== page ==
The CNML exam covers topics including human resources, technology, financial management, performance improvement, and strategic management. Effective nurse managers and leaders need a strong knowledge base to be able to effectively plan and implement change, influence others, and manage unit finances.

Passing the AONL exam shows potential employers you have the required nursing management experience and leadership skills necessary to be a manager[1]  or leader.

  • The ANCC Nurse Executive Certification exam tests your knowledge of clinical skills required to manage the operations of a unit, specialty service, or serve in upper-level management or an administrative position. Nurses must have at least two years of experience in a nursing management position to be eligible to take the exam. Those interested in this exam may be nurse managers with an interest in becoming a nurse executive, such as a Chief Nursing Officer.

The Nurse Executive Exam includes four domains of practice, including structures and processes, which covers the topics of financial, human resources, and health policy management, a professional practice section, which includes care management, professional practice models and environment, and communication, a leadership section, covering effective leadership, vision and planning, and ethics and advocacy. The final domain is knowledge management, which covers quality improvement and monitoring, evidence-based practice, research, and innovation.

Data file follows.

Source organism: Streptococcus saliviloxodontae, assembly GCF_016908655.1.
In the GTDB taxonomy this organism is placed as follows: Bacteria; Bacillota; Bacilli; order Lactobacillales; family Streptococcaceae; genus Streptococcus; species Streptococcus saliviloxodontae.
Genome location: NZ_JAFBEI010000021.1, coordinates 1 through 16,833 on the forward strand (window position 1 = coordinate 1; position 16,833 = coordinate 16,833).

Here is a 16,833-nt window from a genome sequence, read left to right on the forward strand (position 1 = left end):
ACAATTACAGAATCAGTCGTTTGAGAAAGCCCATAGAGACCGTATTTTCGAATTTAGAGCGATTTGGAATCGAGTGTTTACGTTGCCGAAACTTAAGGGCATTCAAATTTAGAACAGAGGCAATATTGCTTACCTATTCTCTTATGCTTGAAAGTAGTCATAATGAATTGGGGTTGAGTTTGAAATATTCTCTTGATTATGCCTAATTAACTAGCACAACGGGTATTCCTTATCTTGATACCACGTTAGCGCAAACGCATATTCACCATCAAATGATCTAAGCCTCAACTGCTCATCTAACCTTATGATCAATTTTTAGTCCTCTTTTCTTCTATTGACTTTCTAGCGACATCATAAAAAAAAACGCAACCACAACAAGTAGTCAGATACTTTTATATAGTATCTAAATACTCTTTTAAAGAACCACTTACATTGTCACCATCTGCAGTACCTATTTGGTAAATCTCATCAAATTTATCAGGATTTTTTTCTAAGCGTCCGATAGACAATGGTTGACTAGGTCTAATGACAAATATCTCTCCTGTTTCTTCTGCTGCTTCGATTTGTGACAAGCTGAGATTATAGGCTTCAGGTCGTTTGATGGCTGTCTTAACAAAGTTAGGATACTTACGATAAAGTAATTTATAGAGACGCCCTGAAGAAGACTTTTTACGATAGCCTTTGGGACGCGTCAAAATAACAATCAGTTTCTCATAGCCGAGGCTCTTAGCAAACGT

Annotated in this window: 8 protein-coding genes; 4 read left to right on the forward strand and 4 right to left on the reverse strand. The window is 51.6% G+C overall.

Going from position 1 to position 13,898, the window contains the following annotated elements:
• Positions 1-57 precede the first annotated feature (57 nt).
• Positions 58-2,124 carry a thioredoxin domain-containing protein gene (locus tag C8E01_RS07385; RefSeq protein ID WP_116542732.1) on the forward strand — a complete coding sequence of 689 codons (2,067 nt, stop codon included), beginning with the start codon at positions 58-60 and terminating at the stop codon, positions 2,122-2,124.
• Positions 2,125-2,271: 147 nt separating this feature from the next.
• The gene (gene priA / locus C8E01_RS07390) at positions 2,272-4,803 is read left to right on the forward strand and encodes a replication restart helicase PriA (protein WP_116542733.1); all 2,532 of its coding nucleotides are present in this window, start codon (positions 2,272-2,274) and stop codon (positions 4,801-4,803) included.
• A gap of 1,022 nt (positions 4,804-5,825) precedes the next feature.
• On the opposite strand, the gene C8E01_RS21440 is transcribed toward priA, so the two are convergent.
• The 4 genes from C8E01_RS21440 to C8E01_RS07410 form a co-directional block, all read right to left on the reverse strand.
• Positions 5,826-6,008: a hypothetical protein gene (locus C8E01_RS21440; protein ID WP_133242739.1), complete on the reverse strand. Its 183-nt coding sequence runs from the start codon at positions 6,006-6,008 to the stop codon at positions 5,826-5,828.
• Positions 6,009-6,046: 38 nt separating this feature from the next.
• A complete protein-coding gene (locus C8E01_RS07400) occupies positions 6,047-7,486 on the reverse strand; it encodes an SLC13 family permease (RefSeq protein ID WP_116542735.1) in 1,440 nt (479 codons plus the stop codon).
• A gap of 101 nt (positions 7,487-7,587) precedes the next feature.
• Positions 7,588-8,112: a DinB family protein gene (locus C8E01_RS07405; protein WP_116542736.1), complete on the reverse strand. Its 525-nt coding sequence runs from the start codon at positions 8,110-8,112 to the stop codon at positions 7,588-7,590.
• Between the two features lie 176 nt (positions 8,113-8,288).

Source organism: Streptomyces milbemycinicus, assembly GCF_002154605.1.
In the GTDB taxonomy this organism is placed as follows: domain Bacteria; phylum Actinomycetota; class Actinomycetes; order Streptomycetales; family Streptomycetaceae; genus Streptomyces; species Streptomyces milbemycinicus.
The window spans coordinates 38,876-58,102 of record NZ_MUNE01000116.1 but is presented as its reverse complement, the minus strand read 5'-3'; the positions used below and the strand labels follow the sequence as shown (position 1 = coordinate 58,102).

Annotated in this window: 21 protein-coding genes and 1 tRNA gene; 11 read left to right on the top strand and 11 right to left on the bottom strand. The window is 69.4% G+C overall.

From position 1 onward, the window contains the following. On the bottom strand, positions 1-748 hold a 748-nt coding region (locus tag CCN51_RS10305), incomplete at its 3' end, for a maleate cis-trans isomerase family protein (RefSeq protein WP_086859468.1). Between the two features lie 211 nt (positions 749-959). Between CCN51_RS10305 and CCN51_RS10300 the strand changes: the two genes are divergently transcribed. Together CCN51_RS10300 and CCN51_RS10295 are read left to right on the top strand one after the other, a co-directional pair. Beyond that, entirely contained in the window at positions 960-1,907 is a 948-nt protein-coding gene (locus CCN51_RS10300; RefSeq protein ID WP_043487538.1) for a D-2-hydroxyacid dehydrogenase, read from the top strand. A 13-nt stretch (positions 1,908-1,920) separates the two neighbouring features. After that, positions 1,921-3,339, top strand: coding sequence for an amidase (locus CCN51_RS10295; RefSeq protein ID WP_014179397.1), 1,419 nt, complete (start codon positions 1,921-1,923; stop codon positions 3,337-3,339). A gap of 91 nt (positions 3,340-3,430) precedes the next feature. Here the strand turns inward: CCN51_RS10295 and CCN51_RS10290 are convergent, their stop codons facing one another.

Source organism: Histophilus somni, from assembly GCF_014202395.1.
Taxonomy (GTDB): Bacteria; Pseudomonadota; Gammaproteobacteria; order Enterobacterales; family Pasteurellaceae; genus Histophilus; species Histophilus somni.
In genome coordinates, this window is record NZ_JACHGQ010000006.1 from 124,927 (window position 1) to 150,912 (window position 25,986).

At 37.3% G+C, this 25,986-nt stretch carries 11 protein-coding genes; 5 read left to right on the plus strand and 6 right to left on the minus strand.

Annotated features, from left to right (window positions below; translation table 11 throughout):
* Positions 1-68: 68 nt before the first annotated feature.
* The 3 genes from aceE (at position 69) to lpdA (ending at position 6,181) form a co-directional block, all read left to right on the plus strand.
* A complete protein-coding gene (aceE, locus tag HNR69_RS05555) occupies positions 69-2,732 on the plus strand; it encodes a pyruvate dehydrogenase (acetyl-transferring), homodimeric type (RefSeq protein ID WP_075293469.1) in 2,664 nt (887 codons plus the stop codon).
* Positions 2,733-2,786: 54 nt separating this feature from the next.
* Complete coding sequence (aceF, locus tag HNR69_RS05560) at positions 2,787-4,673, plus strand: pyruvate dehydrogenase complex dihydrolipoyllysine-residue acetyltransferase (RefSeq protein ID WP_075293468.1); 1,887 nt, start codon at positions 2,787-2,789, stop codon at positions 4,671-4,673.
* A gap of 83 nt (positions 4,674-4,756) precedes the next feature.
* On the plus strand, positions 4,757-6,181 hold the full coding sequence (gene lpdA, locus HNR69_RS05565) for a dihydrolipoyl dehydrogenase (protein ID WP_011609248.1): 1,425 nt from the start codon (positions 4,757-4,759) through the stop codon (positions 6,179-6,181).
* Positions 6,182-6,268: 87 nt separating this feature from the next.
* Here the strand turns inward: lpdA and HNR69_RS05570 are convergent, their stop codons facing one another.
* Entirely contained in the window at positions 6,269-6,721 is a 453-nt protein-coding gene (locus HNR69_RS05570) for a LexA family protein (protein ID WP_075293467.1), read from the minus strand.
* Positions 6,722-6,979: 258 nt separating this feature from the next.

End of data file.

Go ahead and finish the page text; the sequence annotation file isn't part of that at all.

Earning this certification demonstrates that you can facilitate healthy collaboration, educate and mentor staff, manage the finances of a unit and most importantly, advocate and foster an environment for stellar patient care. After passing the exam, you earn the Nurse Executive-Board Certified (NE-BC) credential.

Next Steps

The knowledge areas tested in AONL and the ANCC exams are covered in Spring Arbor’s MSN/MBA dual degree program. Students graduate confident and ready to embark on rewarding careers in nurse management or healthcare leadership. Contact us to learn how a dual degree can help you reach your career goals.

Be sure to read our MSN/MBA blog “Leadership in Nursing: Why Get a Dual Degree?”

Sources:

Medical and Health Services Managers: Occupational Outlook Handbook: (n.d.). Retrieved from https://www.bls.gov/ooh/management/medical-and-health-services-managers.htm

Writers, S. (2019, June 21). Nurse Administration Careers & Salary Outlook - 2019 NurseJournal.org. Retrieved from https://nursejournal.org/nursing-administration/nurse-administration-careers-salary-outlook/

Medical and Health Services Managers : Occupational Outlook Handbook: (n.d.). Retrieved from https://www.bls.gov/ooh/management/medical-and-health-services-managers.htm#tab-5

American Organization for Nursing Leadership. (N.d). https://www.aonl.org/initiatives/cnml-faq

American Nurses Credentialing Center. (N.d). Test content outline. https://www.nursingworld.org/~4acbba/globalassets/certification/certification-specialty-pages/resources/test-content-outlines/nurseexecutive-tco.pdf